Genre: Fiction

Subjects / Themes: Young Adult, Slavery, Science Fiction, Fantasy Fiction, Historical Fiction, Cult, Dystopian, Social Drama, Forbidden Romance, Friendship, Family, Coming of Age

Summary:

For the past 200 years, Ruby and the Congregation have been enslaved by Darwin West and forced to collect “blessed” water for a mysterious visitor. Brutally beaten and starved, the Congregation waits and endures for their savior, Otto to arrive and deliver them from their hell. Few people know that the secret to the water is Ruby’s blood which gives it healing and life-sustaining properties. When Ruby falls in love with an overseer she is greatly conflicted with the desire to escape oppression and live in the modern world, and the obligation to endure and sustain with the Congregation.

My Take:

BORING! Not only did the Congregants have to wait and endure until Otto arrived, but I spent the whole book waiting and enduring a poor storyline for something to happen. This book just seemed to drag on and on with very little action and not enough description. Based on how this book ended, I have a very bad feeling that Pam Bachorz is planning on releasing a sequel, gosh I hope not. Although, maybe it will be one of those rare cases where the sequel is actually better than the original but I doubt it. I guess we’ll just have to wait some more to find out. There just wasn’t enough information and back story to truly understand the Congregants plight. And what little action there was lasted no more than a couple pages.

Rating: 2.5 out of 5 stars … I didn’t absolutely hate the book and the concept of it is interesting, I was just so bored.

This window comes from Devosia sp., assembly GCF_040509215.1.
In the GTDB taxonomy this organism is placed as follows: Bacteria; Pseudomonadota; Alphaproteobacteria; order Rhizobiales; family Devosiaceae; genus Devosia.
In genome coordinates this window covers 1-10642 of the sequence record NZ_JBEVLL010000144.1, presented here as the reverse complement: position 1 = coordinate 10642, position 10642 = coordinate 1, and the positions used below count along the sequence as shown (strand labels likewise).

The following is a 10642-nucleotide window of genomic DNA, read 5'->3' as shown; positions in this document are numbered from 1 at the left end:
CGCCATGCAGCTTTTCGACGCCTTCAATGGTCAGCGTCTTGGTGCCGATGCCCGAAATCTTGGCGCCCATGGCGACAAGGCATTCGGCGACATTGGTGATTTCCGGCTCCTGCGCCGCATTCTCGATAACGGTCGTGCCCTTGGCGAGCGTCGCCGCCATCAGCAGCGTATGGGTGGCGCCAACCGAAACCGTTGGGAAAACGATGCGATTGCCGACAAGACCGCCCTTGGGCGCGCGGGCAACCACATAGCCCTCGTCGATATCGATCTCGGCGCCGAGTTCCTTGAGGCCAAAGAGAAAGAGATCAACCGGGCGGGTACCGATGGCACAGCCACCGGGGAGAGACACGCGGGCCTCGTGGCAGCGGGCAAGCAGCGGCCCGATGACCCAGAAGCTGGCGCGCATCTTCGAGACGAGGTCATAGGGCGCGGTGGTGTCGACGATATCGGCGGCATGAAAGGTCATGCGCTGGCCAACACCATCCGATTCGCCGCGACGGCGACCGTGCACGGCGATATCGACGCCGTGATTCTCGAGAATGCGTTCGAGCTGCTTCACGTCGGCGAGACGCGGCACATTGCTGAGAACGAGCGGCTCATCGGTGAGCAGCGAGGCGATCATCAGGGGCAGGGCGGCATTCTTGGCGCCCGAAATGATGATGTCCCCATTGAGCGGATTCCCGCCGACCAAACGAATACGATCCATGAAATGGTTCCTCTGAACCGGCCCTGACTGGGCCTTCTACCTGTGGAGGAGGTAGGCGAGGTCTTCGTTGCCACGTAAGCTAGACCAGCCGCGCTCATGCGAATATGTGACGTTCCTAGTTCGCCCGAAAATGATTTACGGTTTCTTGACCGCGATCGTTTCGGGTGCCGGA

Similar Read: I’m not sure what to recommend because I would hate for it to be another dud.

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Chasing Lincoln’s Killer by James L. Swanson

Title: Chasing Lincoln’s Killer

Author: James L. Swanson

Publisher: Scholastic Press    Year: 2009

ISBN-13: 978-0545204705

Genre: Non-Fiction

Age: 12 and up

Awards: YALSA Best Book for Young Adults

Themes / Subjects: Biography, memoir, president, Abraham Lincoln, education & reference, American history, John Wilkes Booth, Civil War, manhunt,

Plot Summary:

Chasing Lincoln’s Killer is an account of Lincoln’s assassination and the 12-day manhunt for his killer, the famous (now infamous) actor John Wilkes Booth. Although nonfiction, this book will read like a historical thriller, as Swanson uses dialogue and text from original sources adding to the authenticity and chilliness of the story. The sentences are short and the chapters condensed yet full of excellent black and white illustrations to compliment the text.

My Take:

Usually when tweens/teens hear the word nonfiction they automatically think boring books about facts. I used to think that too and relied only on the nonfiction section for research. So when student after student suggested I read James Swanson’s book Chasing Lincoln’s Killer I did so reluctantly.

This is how learning about history should be! Swanson is an absolute magician when it comes to weaving together pieces of history and testimony to recreate the manhunt for the infamous John Wilkes Booth beginning with the assassination of President Abraham Lincoln and ending with Booth’s capture twelve days later. I love history and thought I knew everything about Lincoln’s assassination but this book proved there was still so much more to learn. Swanson at times goes into gruesome, in-depth detail which only serves to captivate the reader and motivate them to keep reading. I was absolutely blown away to learn how many people helped Booth escape and the number of close calls he had with getting caught. My favorite part was seeing pictures and reproductions of all the conspirators, locations, and newspapers/cartoons surrounding this event in history.

Rating: 4.5 out of 5. The reason I can’t give this book a full five stars, is that many times I felt like I was rereading certain pages. The author can be a bit repetitive at the beginning of the book but by the end I was more focused on John Wilkes Booth then whether or not I had already read a certain piece of information.

Similar read: Titanic: Voices from the Disaster by Deborah Hopkinson